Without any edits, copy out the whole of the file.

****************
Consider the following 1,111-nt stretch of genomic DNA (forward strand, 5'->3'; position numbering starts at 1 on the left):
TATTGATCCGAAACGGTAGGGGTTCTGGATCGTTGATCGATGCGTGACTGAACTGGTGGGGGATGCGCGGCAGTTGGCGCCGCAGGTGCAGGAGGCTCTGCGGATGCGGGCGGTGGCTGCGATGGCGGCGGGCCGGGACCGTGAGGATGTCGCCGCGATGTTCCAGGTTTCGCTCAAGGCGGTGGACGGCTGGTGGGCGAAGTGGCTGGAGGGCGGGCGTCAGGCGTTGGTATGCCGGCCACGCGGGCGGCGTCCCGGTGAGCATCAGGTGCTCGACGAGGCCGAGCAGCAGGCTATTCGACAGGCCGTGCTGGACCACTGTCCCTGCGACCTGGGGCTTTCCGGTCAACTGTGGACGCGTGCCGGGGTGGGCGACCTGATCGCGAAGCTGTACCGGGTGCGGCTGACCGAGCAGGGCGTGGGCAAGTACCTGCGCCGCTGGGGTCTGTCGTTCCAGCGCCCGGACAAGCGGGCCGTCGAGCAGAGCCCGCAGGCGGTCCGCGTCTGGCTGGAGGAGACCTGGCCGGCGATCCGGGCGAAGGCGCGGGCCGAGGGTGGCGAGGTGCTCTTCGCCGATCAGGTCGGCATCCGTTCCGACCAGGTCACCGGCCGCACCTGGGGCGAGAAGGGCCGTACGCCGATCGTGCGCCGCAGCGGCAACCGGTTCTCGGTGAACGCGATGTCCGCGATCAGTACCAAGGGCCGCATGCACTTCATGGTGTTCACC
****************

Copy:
Consider the following 1,111-nt stretch of genomic DNA (forward strand, 5'->3'; position numbering starts at 1 on the left):
TATTGATCCGAAACGGTAGGGGTTCTGGATCGTTGATCGATGCGTGACTGAACTGGTGGGGGATGCGCGGCAGTTGGCGCCGCAGGTGCAGGAGGCTCTGCGGATGCGGGCGGTGGCTGCGATGGCGGCGGGCCGGGACCGTGAGGATGTCGCCGCGATGTTCCAGGTTTCGCTCAAGGCGGTGGACGGCTGGTGGGCGAAGTGGCTGGAGGGCGGGCGTCAGGCGTTGGTATGCCGGCCACGCGGGCGGCGTCCCGGTGAGCATCAGGTGCTCGACGAGGCCGAGCAGCAGGCTATTCGACAGGCCGTGCTGGACCACTGTCCCTGCGACCTGGGGCTTTCCGGTCAACTGTGGACGCGTGCCGGGGTGGGCGACCTGATCGCGAAGCTGTACCGGGTGCGGCTGACCGAGCAGGGCGTGGGCAAGTACCTGCGCCGCTGGGGTCTGTCGTTCCAGCGCCCGGACAAGCGGGCCGTCGAGCAGAGCCCGCAGGCGGTCCGCGTCTGGCTGGAGGAGACCTGGCCGGCGATCCGGGCGAAGGCGCGGGCCGAGGGTGGCGAGGTGCTCTTCGCCGATCAGGTCGGCATCCGTTCCGACCAGGTCACCGGCCGCACCTGGGGCGAGAAGGGCCGTACGCCGATCGTGCGCCGCAGCGGCAACCGGTTCTCGGTGAACGCGATGTCCGCGATCAGTACCAAGGGCCGCATGCACTTCATGGTGTTCACC